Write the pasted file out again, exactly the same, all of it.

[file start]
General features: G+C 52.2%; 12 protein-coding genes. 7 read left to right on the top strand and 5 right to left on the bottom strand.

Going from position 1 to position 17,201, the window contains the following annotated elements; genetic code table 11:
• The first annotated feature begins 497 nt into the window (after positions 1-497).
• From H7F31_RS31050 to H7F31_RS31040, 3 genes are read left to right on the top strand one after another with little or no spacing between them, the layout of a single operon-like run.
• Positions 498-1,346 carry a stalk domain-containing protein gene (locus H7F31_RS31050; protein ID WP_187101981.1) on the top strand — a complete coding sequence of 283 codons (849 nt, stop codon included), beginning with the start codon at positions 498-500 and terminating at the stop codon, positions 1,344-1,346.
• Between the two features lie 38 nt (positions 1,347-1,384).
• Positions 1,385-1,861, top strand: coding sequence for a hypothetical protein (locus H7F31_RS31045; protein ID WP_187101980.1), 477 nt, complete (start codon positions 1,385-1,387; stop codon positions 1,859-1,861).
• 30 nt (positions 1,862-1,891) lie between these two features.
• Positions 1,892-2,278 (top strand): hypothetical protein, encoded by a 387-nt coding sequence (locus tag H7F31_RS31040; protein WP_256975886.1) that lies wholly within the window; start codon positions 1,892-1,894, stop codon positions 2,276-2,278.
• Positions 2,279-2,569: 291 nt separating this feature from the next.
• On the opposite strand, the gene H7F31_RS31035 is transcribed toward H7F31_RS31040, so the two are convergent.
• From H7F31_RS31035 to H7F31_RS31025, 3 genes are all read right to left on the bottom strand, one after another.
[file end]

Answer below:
General features: G+C 52.2%; 12 protein-coding genes. 7 read left to right on the top strand and 5 right to left on the bottom strand.

Going from position 1 to position 17,201, the window contains the following annotated elements; genetic code table 11:
• The first annotated feature begins 497 nt into the window (after positions 1-497).
• From H7F31_RS31050 to H7F31_RS31040, 3 genes are read left to right on the top strand one after another with little or no spacing between them, the layout of a single operon-like run.
• Positions 498-1,346 carry a stalk domain-containing protein gene (locus H7F31_RS31050; protein ID WP_187101981.1) on the top strand — a complete coding sequence of 283 codons (849 nt, stop codon included), beginning with the start codon at positions 498-500 and terminating at the stop codon, positions 1,344-1,346.
• Between the two features lie 38 nt (positions 1,347-1,384).
• Positions 1,385-1,861, top strand: coding sequence for a hypothetical protein (locus H7F31_RS31045; protein ID WP_187101980.1), 477 nt, complete (start codon positions 1,385-1,387; stop codon positions 1,859-1,861).
• 30 nt (positions 1,862-1,891) lie between these two features.
• Positions 1,892-2,278 (top strand): hypothetical protein, encoded by a 387-nt coding sequence (locus tag H7F31_RS31040; protein WP_256975886.1) that lies wholly within the window; start codon positions 1,892-1,894, stop codon positions 2,276-2,278.
• Positions 2,279-2,569: 291 nt separating this feature from the next.
• On the opposite strand, the gene H7F31_RS31035 is transcribed toward H7F31_RS31040, so the two are convergent.
• From H7F31_RS31035 to H7F31_RS31025, 3 genes are all read right to left on the bottom strand, one after another.